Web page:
The USP is a semi-automatic pistol with a mechanically locked breech using the short recoil method of operation. This rather conventional lock-up system has a large rectangular lug over the barrel’s chamber that rides into and engages the ejection port cut-out in the slide. When a cartridge is fired, pressures generated by the ignited powder drive the cartridge casing back against the breech face on the slide, driving back both the barrel and slide as they remain locked together in the manner described above. After 3 mm (0.12 in) of unrestricted rearward travel, the projectile leaves the barrel and the gas pressures drop to a safe level. A shaped lug on the underside of the barrel chamber comes into contact with a hooked locking block at the end of the steel recoil spring guide rod, lowering the rear end of the barrel and stopping the barrel’s rearward movement. The recoil spring assembly is held in place by the slide stop lever’s axis pin and a round cut-out at the front of the slide. For enhanced reliability in high-dust environments, the locking surface on the front top of the barrel’s locking lug is tapered with a forward slope. This tapered surface produces a camming action which assists in positive lock-up in the presence of heavy fouling and debris.
One of the distinguishing features of the USP is the mechanical recoil reduction system. It consists of a short additional spring located within the main recoil spring on the breech end of the recoil spring assembly. Designed primarily to reduce wear on the pistol’s components, the system also lowers the peak recoil forces felt by the shooter. The design with two springs allows the system to work with different kinds of ammunition without requiring any adjustments. Unlike similar systems employed in other guns, the USP design does not incorporate a hydraulic damper and requires no maintenance. Using a similar recoil reduction system, the H&K Mk 23 pistol fired more than 30,000 high pressure (+P) cartridges and 6,000 proof loads without damage or excessive wear to any major components. Abuse and function-testing of USPs have seen more than 20,000 rounds of .40 S&W fired without a component failure. MILSPEC environmental tests were conducted in high and low temperatures, in mud, immersed in water and in salt spray. In one particular test, a bullet was deliberately lodged in the barrel and another bullet was fired to clear the obstruction. The barrel was successfully cleared with only minor structural deformation and continued to produce consistent groups when test fired for accuracy. The recoil reduction system is not present on the USP Compact models, which instead use a simple polymer bushing as a buffer to reduce slide on frame impact.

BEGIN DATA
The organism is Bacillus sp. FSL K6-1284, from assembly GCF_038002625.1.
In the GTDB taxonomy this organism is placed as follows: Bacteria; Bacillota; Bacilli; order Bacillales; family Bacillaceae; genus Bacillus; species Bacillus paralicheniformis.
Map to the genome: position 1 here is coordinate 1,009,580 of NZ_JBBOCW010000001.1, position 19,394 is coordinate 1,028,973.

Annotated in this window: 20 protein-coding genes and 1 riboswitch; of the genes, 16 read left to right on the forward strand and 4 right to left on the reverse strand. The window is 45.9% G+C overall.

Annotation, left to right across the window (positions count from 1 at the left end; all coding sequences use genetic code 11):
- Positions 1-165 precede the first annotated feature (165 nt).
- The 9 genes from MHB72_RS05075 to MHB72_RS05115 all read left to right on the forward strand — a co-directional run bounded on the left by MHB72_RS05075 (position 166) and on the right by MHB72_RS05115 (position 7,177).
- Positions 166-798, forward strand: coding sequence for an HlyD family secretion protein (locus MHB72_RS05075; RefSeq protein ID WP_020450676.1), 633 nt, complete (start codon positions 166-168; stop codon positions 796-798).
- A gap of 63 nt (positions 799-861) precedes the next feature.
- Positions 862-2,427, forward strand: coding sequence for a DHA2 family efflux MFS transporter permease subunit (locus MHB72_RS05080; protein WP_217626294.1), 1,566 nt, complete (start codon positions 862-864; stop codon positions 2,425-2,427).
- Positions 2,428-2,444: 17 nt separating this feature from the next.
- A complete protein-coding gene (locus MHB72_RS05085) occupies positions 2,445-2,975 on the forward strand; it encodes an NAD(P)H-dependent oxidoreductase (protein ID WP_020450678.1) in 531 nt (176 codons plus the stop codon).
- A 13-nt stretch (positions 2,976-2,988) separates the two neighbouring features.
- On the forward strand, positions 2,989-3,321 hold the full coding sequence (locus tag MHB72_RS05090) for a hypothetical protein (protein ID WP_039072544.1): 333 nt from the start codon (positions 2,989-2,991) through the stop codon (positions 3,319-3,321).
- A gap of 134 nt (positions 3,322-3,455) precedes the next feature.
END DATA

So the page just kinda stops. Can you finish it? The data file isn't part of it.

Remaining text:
Major metal components on both the USP and Special Operations Pistol are corrosion-resistant. Outside metal surfaces such as the steel slide are protected by a proprietary “Hostile Environment” nitride finish. Internal metal parts, such as springs, are coated with a Dow Corning anti-corrosion chemical to reduce friction and wear.[self-published source]
The USP is composed of a total of 54 parts and is broken down into 7 major components for maintenance and cleaning: the barrel, slide, recoil spring, recoil spring guide rod, frame, slide stop and magazine. This is done by retracting the slide back to align the slide stop axis pin with the disassembly notch on the left side of the slide and withdrawing the axis pin.
There are no reviews yet.